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|Vol. 8(11), pp. 11-12||The McAllen International Orchid Society Journal||November 2007|
As late October rolls around, south-central Texas usually gets its first hint that the northern hemisphere's winter season is just around the corner. This season that first warning came on Monday, 22 October with what's locally known as a "norther." Early in the morning the wind picked up, temperatures dropped, and a cold rain swept through the area. By mid-morning the skies cleared, but the wind persisted and the temperature rose just a bit. Yes, warm weather may return for a while, but the warning's been given! For the first time this season, the night temperatures dipped below 50°F (10°C.).
Fig. 1. Doritis pulcherrima Lindley. 1833. Photo: DSC_2038a, 21 October, 2007.
With some greenhouse clean-up work still in progress, a few of the warm growing orchids spent the night in the house. Members of the genus Doritis really don't want temperatures much lower than 55°F. (15°C.), and that goes for several of the warm-growing paphiopedilums and their hybrids. That lower temperature shock, may cause them not only to shed their flowers, but take some time before they bear new ones. Doritis pulcherrima (Fig. 1) is a prime example of this phenomenon. It comes from decidedly tropical areas of southeast Asia (e.g. southern Viet Nam, the Malay Penninsula, etc.), and will be in flower almost all the time provided the light, temperature, humidity, and air movement are all to its liking.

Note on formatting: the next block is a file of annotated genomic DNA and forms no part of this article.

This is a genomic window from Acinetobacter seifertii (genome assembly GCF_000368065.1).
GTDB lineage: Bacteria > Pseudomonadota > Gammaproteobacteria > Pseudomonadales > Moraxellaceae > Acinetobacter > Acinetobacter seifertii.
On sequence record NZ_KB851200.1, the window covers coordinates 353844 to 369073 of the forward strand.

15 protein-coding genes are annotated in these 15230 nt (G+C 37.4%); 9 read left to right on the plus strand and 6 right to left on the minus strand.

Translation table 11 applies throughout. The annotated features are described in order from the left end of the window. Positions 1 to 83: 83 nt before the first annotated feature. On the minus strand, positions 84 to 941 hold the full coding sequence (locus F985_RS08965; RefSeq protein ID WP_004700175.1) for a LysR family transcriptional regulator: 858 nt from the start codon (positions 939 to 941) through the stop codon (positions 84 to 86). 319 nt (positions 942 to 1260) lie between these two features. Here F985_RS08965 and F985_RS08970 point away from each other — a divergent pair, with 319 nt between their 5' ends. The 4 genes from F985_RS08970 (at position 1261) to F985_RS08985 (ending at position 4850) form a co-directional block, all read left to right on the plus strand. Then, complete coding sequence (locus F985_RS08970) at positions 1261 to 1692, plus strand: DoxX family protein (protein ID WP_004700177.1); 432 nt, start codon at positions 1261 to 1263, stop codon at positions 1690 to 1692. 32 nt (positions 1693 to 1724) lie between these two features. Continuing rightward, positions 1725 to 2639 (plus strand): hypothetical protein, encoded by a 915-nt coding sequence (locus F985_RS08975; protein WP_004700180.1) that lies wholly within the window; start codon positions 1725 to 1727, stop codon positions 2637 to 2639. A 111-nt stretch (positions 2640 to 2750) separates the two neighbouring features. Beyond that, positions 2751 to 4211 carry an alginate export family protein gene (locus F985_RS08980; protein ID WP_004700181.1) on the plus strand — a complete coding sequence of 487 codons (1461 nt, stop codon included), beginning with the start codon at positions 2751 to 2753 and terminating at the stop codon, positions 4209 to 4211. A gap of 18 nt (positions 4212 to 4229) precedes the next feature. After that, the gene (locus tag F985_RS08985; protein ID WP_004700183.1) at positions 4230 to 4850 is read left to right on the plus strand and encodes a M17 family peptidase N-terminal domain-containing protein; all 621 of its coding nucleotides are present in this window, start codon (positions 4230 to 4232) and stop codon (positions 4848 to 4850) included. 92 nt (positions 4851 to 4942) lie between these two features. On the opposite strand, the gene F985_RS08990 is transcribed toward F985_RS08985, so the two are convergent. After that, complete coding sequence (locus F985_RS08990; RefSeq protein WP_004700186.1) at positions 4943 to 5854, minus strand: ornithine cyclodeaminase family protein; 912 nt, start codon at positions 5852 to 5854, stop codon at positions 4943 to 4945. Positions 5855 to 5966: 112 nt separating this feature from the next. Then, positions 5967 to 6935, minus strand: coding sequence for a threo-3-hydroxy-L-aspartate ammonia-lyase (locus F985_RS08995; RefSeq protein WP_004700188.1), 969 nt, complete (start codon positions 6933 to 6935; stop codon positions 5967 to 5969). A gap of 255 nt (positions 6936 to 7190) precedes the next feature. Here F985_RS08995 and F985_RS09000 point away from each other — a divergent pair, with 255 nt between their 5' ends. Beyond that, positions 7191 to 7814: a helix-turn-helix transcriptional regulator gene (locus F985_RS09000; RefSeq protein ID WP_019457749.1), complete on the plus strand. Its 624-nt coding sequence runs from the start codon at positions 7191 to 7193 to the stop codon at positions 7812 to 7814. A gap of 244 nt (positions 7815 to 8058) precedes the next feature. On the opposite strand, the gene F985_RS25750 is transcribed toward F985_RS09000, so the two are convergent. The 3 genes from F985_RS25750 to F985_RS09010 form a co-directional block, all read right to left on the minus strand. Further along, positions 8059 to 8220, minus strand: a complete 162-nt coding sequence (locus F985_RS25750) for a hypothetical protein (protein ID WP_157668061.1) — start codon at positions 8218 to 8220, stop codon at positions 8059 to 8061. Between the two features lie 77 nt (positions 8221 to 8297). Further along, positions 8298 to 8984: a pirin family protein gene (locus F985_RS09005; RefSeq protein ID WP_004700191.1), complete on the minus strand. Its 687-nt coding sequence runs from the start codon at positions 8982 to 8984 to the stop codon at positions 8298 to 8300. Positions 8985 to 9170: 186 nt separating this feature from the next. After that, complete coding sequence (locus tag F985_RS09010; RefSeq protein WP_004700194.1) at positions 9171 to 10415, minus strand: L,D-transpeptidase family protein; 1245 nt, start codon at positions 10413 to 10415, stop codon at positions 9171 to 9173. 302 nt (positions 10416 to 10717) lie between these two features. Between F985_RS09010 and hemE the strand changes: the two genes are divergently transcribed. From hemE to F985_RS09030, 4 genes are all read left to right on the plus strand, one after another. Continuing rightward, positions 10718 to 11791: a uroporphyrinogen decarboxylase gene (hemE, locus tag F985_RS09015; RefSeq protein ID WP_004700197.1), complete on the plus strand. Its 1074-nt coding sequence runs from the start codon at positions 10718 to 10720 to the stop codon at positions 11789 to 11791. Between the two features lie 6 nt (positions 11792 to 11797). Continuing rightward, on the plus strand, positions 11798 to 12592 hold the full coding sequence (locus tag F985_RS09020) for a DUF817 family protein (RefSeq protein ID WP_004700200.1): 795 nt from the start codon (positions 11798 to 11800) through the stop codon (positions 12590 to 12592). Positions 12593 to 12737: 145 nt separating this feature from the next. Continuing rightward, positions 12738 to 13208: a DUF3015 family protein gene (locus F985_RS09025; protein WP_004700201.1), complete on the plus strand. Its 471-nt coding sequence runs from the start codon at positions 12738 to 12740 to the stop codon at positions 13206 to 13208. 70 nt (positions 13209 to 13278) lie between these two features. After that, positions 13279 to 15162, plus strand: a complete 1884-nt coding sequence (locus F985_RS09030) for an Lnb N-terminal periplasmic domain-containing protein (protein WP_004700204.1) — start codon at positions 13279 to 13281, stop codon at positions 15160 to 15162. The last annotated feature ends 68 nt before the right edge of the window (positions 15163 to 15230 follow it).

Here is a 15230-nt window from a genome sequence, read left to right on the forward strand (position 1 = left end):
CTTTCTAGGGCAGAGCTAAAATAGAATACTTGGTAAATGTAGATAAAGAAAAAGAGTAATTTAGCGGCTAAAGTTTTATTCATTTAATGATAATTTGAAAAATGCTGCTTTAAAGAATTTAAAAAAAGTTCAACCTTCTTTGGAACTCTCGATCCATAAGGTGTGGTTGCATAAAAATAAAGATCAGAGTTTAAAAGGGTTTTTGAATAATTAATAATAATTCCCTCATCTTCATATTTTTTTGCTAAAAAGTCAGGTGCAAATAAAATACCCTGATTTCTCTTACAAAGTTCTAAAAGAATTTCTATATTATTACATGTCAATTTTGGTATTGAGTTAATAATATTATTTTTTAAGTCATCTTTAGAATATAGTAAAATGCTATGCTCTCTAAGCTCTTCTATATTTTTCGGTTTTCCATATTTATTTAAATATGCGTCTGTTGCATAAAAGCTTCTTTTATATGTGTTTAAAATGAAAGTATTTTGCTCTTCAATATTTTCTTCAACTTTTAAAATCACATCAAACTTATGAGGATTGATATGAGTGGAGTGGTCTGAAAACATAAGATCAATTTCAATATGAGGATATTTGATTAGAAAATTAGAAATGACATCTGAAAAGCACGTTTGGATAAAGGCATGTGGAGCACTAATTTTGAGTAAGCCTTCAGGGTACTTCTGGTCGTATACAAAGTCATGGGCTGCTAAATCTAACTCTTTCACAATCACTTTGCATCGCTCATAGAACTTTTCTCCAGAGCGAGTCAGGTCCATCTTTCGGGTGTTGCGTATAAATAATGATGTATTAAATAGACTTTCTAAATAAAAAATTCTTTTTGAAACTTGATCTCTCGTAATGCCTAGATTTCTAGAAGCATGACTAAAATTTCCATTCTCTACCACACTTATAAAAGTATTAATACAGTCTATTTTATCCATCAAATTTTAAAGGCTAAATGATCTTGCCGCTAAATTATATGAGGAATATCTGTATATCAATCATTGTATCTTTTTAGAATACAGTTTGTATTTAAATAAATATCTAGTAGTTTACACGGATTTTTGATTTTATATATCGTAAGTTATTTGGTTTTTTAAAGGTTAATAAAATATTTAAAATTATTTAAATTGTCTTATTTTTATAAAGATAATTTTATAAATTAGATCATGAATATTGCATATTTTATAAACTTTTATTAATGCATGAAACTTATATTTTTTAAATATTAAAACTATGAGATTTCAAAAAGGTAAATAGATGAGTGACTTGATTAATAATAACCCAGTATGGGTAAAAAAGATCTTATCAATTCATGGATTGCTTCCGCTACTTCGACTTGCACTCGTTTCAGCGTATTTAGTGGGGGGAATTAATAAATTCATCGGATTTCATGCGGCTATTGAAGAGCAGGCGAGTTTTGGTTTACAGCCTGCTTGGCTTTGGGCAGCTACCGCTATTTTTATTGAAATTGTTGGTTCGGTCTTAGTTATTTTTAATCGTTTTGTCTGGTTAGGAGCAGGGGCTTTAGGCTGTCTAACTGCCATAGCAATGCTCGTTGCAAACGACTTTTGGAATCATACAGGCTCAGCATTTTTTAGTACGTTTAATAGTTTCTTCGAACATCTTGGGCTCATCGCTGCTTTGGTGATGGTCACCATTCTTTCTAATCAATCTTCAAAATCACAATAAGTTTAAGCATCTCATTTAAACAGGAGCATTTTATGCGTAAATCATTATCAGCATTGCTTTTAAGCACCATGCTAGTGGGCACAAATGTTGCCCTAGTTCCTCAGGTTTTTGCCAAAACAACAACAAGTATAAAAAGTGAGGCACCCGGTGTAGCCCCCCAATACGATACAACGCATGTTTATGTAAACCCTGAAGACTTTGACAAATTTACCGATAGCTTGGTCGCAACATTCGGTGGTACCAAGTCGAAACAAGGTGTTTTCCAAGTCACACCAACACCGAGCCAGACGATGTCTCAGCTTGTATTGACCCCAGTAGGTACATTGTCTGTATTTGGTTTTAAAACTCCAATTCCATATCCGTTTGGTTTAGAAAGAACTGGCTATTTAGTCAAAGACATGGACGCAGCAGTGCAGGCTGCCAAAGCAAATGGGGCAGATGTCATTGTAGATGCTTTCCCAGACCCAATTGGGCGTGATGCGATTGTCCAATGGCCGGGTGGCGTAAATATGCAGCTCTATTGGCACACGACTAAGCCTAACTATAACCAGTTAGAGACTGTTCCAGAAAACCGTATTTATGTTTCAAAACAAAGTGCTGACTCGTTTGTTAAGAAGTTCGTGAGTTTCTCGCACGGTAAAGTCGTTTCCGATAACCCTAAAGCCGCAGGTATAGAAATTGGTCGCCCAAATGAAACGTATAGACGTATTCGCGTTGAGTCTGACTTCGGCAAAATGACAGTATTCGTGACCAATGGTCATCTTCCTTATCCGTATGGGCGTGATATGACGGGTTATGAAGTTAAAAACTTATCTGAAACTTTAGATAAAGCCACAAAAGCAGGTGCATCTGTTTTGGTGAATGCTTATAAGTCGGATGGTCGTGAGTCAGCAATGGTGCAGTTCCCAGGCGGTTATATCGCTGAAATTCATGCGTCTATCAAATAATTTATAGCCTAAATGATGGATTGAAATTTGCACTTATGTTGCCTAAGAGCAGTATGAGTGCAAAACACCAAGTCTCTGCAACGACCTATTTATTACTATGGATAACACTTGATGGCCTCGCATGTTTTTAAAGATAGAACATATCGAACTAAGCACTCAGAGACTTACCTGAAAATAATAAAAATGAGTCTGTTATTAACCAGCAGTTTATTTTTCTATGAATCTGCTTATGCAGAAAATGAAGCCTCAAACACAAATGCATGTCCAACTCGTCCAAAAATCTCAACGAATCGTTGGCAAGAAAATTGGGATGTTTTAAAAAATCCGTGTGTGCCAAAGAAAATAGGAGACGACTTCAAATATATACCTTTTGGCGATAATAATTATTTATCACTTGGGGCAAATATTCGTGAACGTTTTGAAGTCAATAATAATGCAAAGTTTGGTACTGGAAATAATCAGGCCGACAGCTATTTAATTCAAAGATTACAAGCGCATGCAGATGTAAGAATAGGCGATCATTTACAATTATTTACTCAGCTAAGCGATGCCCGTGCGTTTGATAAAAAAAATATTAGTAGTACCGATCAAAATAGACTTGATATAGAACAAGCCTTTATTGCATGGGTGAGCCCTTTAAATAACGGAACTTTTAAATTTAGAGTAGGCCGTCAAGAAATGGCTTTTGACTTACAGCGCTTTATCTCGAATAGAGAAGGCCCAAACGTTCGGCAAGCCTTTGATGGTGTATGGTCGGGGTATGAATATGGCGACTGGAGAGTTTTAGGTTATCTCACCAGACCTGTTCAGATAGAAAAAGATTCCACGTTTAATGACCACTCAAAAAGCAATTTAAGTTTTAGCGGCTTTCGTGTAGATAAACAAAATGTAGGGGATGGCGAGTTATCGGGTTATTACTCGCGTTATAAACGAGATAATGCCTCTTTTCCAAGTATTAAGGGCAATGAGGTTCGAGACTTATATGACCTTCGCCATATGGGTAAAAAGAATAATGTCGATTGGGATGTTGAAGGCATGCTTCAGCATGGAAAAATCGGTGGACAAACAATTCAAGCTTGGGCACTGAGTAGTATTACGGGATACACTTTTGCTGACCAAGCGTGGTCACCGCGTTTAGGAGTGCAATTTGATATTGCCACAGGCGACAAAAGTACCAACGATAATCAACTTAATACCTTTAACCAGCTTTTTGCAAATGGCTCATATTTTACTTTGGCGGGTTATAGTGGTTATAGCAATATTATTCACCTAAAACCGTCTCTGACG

Fig. 2. Pl#080201-2. Laelia rubescens var. oculata alba. Photo: DSC_2044, 22 October, 2007.
The fall-blooming Mexican laelias are less critical of the 15°C. barrier. A particular one currently flowering is Laelia rubescens var. oculata alba (Fig. 2). It was necessary to hand-stabilize the flowers in the wind. Left alone, they were dancing rather freely in the now-colder breezes. This particular plant is bearing another inflorescence of over 60 cm length that is still bearing buds.
Fig. 3. Bantam hen, in lattice basket of Epidendrum magnoliae, setting eleven eggs! Photo: DSC_2041, 22 October, 2007.
Epidendrum magnoliae, although not currently in flower, has been doing well in a bed of Sphagnum moss in shallow lattice basket. Obviously it's also a comfortable place for somebody else (Fig. 3)!